Staff Publications

Staff Publications

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    'Staff publications' is the digital repository of Wageningen University & Research

    'Staff publications' contains references to publications authored by Wageningen University staff from 1976 onward.

    Publications authored by the staff of the Research Institutes are available from 1995 onwards.

    Full text documents are added when available. The database is updated daily and currently holds about 240,000 items, of which 72,000 in open access.

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Record number 423570
Title Kinetic and Stoichiometric Characterisation of Streptavidin-Binding Aptamers
Author(s) Ruigrok, V.J.B.; Duijn, E. van; Barendregt, A.; Dyer, K.; Tainer, J.A.; Stoltenburg, R.; Strehlitz, B.; Levisson, M.; Smidt, H.; Oost, J. van der
Source ChemBioChem 13 (2012)6. - ISSN 1439-4227 - p. 829 - 836.
DOI https://doi.org/10.1002/cbic.201100774
Department(s) Microbiological Laboratory
VLAG
Publication type Refereed Article in a scientific journal
Publication year 2012
Keyword(s) scattering data-analysis - in-vitro selection - dna aptamers - web server - ligands - molecules - evolution - saxs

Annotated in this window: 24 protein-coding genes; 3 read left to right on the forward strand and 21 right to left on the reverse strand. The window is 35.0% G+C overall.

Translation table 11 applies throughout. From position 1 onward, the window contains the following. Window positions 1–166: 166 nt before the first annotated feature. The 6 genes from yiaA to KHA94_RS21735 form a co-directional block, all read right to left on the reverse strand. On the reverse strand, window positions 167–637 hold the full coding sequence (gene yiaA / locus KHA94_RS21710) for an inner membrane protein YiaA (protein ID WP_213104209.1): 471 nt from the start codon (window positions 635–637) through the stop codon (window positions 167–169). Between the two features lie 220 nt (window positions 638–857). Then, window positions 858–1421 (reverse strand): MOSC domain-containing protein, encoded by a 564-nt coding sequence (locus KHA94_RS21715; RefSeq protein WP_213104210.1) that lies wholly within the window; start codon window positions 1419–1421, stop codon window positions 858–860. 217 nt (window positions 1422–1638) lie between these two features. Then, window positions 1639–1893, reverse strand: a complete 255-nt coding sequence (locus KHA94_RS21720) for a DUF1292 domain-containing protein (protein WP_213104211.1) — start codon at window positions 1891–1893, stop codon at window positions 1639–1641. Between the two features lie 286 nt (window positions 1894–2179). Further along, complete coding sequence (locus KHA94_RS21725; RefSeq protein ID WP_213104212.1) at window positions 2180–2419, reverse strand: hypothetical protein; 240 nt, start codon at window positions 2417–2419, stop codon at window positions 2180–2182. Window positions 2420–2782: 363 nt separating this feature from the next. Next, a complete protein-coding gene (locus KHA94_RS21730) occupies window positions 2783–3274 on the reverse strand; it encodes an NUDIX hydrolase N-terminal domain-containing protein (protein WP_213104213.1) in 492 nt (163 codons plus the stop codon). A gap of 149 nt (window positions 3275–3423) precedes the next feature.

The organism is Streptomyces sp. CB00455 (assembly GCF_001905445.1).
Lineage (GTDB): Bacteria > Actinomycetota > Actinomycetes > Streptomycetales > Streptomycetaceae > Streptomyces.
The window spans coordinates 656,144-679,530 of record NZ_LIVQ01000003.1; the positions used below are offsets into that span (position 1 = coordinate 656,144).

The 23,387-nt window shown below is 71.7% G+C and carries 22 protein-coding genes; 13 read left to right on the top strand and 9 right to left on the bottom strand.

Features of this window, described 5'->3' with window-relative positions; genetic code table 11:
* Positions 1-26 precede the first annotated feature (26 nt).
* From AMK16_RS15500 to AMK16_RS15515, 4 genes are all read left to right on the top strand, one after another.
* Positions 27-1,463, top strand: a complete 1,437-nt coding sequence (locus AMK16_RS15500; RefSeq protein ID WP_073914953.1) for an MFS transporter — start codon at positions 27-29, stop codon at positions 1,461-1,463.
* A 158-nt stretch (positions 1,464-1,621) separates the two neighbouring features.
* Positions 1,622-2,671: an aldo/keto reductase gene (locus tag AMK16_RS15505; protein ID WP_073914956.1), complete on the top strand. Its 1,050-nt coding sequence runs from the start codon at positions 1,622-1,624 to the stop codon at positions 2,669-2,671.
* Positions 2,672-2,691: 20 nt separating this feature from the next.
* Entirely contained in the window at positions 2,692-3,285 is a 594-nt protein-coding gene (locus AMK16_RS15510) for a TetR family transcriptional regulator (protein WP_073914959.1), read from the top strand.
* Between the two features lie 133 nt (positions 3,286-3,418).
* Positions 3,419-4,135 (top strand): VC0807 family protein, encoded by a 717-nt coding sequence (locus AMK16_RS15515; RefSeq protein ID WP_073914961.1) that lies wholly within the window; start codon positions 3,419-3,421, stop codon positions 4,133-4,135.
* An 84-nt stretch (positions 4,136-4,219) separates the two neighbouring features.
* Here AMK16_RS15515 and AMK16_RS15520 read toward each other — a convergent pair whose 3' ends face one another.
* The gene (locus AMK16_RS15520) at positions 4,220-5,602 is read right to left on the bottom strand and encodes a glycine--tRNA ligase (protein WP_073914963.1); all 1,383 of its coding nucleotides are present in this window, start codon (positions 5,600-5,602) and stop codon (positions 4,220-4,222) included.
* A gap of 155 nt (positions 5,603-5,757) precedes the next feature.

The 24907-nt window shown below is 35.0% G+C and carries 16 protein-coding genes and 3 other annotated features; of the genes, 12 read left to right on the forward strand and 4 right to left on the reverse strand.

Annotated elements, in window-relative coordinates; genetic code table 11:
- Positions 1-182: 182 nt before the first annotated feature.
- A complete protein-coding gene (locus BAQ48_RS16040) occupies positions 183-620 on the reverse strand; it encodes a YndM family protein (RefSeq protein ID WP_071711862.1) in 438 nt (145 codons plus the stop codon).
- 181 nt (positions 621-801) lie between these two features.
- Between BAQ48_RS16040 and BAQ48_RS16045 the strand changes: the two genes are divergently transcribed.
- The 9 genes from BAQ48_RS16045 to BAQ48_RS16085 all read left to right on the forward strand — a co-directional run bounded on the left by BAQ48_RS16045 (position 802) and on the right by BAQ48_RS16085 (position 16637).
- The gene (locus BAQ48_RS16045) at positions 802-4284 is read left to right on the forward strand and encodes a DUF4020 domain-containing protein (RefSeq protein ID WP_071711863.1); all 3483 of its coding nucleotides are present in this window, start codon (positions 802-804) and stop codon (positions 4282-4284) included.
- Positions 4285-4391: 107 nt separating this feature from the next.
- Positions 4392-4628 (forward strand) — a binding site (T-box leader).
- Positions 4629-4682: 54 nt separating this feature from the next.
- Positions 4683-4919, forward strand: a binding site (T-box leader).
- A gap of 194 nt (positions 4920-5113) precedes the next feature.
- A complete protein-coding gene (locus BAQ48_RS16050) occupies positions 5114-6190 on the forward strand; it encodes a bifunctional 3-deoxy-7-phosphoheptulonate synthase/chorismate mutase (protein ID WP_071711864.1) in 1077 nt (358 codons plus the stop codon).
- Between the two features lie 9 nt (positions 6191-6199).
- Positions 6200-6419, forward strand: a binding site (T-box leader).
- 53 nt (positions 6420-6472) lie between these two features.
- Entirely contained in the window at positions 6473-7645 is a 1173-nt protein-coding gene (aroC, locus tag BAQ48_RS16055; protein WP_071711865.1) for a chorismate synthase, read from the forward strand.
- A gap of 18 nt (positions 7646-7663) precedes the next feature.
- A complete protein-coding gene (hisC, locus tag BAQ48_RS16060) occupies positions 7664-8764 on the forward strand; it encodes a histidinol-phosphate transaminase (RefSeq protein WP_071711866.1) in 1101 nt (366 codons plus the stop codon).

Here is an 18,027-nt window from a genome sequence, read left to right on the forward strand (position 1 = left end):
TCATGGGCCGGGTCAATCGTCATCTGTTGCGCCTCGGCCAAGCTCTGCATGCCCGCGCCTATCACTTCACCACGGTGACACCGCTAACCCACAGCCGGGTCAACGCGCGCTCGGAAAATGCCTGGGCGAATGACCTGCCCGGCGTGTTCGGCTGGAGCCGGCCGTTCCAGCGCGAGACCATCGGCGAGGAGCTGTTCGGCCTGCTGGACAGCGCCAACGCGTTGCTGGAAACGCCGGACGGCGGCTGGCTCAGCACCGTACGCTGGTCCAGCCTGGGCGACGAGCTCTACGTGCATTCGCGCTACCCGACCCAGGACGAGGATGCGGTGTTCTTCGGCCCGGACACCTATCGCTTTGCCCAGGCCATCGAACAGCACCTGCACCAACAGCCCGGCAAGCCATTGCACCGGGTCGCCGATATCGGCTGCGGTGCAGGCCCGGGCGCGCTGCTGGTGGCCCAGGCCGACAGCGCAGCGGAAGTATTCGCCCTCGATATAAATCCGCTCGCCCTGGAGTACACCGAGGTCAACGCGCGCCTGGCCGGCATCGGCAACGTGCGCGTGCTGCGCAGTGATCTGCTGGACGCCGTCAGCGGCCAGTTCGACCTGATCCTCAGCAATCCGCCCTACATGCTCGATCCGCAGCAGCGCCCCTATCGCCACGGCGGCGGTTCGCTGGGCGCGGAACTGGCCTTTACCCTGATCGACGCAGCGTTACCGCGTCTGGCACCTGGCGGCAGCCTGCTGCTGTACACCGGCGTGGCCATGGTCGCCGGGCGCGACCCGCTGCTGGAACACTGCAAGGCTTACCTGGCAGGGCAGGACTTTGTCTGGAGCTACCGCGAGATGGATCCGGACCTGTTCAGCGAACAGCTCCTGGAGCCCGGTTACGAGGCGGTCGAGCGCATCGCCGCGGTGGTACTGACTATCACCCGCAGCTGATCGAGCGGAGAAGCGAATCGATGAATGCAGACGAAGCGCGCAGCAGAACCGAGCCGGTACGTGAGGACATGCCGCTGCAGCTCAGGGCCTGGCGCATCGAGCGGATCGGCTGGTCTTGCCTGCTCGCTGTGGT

Abstract Aptamers are oligonucleotide ligands that are selected for high-affinity binding to molecular targets. Only limited knowledge relating to relations between structural and kinetic properties that define aptamer-target interactions is available. To this end, streptavidin-binding aptamers were isolated and characterised by distinct analytical techniques. Binding kinetics of five broadly similar aptamers were determined by surface plasmon resonance (SPR); affinities ranged from 35-375 nM with large differences in association and dissociation rates. Native mass spectrometry showed that streptavidin can accommodate up to two aptamer units. In a 3D model of one aptamer, conserved regions are exposed, strongly suggesting that they directly interact with the biotin-binding pockets of streptavidin. Mutational studies confirmed both conserved regions to be crucial for binding. An important result is the observation that the most abundant aptamer in our selections is not the tightest binder, emphasising the importance of having insight into the kinetics of complex formation. To find the tightest binder it might be better to perform fewer selection rounds and to focus on post-selection characterisation, through the use of complementary approaches as described in this study
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